Mesocosm offers an entirely new under-standing of the role of a traditional Hindu city in the lives of its inhabitants. Formerly the capital of Nepal, the city of Bhaktapur in the Kathmandu Valley was, by the mid-1970s, the last surviving example of a kind of city once characteristic of archaic civilizations. In Bhaktapur, Hinduism reached its fullest potential for organizing communities. Robert Levy was able to document Bhaktapur’s unique structure, in which the public life of the community and the private worlds of its members shared a complex social and religious relationship, before modernism overtook the city and began to transform it.
Levy views the city as a 'mesocosm', mediating between the microcosm of the individual and the macrocosm of the culturally conceived larger universe. With a highly integrated society and culture, organized for the most part through religious symbols, Bhaktapur is a sacred space. Roles assigned by an elaborate caste system, a pantheon of immanent gods, and the tempos and forms of the festival year and various rites of passage construct a 'civic dance' within that space, a web of communication and instruction which deeply affects Bhaktapur's citizens. Hinduism and its symbolism permeate the life of the city and organize the personal experience of its inhabitants.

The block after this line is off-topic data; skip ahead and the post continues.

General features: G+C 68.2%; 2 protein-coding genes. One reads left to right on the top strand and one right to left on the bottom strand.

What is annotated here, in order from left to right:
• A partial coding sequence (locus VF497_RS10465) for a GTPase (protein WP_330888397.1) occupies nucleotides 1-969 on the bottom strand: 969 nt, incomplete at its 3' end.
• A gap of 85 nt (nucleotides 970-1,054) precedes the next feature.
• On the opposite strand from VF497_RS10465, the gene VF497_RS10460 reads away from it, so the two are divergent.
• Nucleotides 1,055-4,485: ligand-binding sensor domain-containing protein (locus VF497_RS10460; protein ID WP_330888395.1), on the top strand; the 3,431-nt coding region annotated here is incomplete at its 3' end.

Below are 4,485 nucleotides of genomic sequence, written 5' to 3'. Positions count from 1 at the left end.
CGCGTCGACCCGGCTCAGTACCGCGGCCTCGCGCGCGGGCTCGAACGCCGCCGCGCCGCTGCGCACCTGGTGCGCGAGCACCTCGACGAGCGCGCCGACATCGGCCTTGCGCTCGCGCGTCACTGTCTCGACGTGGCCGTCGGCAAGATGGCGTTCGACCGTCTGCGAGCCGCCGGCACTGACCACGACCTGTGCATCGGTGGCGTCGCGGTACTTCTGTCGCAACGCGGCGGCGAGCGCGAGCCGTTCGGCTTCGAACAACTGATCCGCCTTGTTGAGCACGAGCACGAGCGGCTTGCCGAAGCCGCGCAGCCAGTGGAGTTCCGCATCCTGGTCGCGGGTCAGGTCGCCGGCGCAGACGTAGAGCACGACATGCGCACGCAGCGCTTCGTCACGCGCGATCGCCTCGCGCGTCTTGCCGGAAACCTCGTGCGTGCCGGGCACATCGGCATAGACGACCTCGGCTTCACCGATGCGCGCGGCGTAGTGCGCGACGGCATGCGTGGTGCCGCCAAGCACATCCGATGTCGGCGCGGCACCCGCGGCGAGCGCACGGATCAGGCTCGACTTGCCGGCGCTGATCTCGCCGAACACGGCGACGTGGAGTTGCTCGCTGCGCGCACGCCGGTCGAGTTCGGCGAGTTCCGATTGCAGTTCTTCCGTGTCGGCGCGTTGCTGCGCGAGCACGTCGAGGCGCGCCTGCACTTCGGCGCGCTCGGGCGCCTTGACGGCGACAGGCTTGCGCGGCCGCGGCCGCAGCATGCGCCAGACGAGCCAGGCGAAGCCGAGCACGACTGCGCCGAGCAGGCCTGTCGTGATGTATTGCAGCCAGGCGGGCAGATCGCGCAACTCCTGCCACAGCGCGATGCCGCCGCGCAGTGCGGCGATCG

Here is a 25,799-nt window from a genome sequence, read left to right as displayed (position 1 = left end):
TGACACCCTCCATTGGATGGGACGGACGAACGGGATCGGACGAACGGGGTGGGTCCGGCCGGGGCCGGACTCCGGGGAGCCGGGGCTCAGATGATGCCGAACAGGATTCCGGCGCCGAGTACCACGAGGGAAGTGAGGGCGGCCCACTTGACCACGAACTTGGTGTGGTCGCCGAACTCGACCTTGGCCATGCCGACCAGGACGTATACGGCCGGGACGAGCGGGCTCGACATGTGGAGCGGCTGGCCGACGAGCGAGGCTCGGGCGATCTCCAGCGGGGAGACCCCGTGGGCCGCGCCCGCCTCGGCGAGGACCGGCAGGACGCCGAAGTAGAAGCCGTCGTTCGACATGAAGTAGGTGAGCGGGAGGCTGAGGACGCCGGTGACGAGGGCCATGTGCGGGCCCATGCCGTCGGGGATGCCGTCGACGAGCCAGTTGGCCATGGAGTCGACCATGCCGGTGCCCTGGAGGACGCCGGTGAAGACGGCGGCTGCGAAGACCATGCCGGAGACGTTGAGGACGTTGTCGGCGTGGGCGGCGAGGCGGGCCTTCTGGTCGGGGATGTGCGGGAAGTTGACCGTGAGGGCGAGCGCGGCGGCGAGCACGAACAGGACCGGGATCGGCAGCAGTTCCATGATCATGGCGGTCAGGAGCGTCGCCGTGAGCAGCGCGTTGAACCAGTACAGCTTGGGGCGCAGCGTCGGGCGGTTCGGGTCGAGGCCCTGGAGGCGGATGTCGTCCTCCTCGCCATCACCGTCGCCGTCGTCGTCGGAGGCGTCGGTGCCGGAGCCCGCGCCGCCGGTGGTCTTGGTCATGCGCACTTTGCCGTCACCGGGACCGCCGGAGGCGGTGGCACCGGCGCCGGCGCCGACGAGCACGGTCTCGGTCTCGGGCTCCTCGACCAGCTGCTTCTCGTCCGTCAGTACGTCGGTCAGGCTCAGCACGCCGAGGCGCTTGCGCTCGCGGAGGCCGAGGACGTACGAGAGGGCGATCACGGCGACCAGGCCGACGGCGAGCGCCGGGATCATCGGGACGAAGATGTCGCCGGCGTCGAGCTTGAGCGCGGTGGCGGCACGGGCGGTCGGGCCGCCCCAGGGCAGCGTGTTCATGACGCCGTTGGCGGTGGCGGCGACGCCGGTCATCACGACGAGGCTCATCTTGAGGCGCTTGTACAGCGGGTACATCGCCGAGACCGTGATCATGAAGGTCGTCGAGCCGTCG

Levy investigates the meaning of the community to the people who live there and suggests how the religious forms that have challenged Hinduism in South-Asia - Christianity and, above all, Islam - are profoundly antithetical to Hinduism as the organizing principle for cities such as Bhaktapur. Mesocosm is a ground-breaking contribution to anthropology, social and religious history, and Nepalese and South Asian studies.